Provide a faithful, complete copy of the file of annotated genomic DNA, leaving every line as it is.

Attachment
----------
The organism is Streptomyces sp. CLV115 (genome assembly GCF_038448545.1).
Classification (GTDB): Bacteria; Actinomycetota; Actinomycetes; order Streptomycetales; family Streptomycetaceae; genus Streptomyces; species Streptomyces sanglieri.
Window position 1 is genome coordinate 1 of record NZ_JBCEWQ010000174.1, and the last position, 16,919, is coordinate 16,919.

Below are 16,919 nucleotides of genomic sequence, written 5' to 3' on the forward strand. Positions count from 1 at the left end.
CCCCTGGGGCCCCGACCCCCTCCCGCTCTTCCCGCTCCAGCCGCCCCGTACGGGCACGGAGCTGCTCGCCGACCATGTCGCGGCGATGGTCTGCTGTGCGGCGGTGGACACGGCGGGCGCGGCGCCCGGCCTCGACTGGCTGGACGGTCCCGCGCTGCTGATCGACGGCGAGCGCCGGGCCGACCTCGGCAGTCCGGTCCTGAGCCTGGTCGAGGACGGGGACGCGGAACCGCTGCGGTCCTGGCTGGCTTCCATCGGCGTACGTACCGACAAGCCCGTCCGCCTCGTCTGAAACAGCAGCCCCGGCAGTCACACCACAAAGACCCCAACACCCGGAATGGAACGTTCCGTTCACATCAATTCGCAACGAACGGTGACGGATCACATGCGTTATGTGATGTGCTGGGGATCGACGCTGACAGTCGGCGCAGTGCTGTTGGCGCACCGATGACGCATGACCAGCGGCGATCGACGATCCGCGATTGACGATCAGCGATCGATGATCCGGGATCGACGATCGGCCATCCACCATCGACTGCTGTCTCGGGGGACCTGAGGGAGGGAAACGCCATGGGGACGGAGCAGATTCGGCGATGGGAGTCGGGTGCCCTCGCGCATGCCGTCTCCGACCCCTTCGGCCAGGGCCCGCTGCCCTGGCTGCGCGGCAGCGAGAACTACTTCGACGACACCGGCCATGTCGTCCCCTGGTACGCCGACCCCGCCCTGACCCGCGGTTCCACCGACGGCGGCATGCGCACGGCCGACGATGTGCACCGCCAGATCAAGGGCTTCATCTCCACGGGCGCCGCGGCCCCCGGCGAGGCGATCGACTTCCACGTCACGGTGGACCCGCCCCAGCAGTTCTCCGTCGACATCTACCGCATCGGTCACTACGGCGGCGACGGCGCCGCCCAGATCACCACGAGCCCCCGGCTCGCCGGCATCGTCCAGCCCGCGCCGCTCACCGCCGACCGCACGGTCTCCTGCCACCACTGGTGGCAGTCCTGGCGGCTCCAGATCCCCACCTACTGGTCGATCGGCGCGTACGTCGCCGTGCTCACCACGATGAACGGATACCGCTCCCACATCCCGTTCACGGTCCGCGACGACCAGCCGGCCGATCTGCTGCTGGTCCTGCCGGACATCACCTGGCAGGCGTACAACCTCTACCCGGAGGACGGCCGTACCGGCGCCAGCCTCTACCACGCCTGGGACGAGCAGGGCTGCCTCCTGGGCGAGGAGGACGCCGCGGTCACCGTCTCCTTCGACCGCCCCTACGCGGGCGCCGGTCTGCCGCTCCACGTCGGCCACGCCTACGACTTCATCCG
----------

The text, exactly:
The organism is Streptomyces sp. CLV115 (genome assembly GCF_038448545.1).
Classification (GTDB): Bacteria; Actinomycetota; Actinomycetes; order Streptomycetales; family Streptomycetaceae; genus Streptomyces; species Streptomyces sanglieri.
Window position 1 is genome coordinate 1 of record NZ_JBCEWQ010000174.1, and the last position, 16,919, is coordinate 16,919.

Below are 16,919 nucleotides of genomic sequence, written 5' to 3' on the forward strand. Positions count from 1 at the left end.
CCCCTGGGGCCCCGACCCCCTCCCGCTCTTCCCGCTCCAGCCGCCCCGTACGGGCACGGAGCTGCTCGCCGACCATGTCGCGGCGATGGTCTGCTGTGCGGCGGTGGACACGGCGGGCGCGGCGCCCGGCCTCGACTGGCTGGACGGTCCCGCGCTGCTGATCGACGGCGAGCGCCGGGCCGACCTCGGCAGTCCGGTCCTGAGCCTGGTCGAGGACGGGGACGCGGAACCGCTGCGGTCCTGGCTGGCTTCCATCGGCGTACGTACCGACAAGCCCGTCCGCCTCGTCTGAAACAGCAGCCCCGGCAGTCACACCACAAAGACCCCAACACCCGGAATGGAACGTTCCGTTCACATCAATTCGCAACGAACGGTGACGGATCACATGCGTTATGTGATGTGCTGGGGATCGACGCTGACAGTCGGCGCAGTGCTGTTGGCGCACCGATGACGCATGACCAGCGGCGATCGACGATCCGCGATTGACGATCAGCGATCGATGATCCGGGATCGACGATCGGCCATCCACCATCGACTGCTGTCTCGGGGGACCTGAGGGAGGGAAACGCCATGGGGACGGAGCAGATTCGGCGATGGGAGTCGGGTGCCCTCGCGCATGCCGTCTCCGACCCCTTCGGCCAGGGCCCGCTGCCCTGGCTGCGCGGCAGCGAGAACTACTTCGACGACACCGGCCATGTCGTCCCCTGGTACGCCGACCCCGCCCTGACCCGCGGTTCCACCGACGGCGGCATGCGCACGGCCGACGATGTGCACCGCCAGATCAAGGGCTTCATCTCCACGGGCGCCGCGGCCCCCGGCGAGGCGATCGACTTCCACGTCACGGTGGACCCGCCCCAGCAGTTCTCCGTCGACATCTACCGCATCGGTCACTACGGCGGCGACGGCGCCGCCCAGATCACCACGAGCCCCCGGCTCGCCGGCATCGTCCAGCCCGCGCCGCTCACCGCCGACCGCACGGTCTCCTGCCACCACTGGTGGCAGTCCTGGCGGCTCCAGATCCCCACCTACTGGTCGATCGGCGCGTACGTCGCCGTGCTCACCACGATGAACGGATACCGCTCCCACATCCCGTTCACGGTCCGCGACGACCAGCCGGCCGATCTGCTGCTGGTCCTGCCGGACATCACCTGGCAGGCGTACAACCTCTACCCGGAGGACGGCCGTACCGGCGCCAGCCTCTACCACGCCTGGGACGAGCAGGGCTGCCTCCTGGGCGAGGAGGACGCCGCGGTCACCGTCTCCTTCGACCGCCCCTACGCGGGCGCCGGTCTGCCGCTCCACGTCGGCCACGCCTACGACTTCATCCG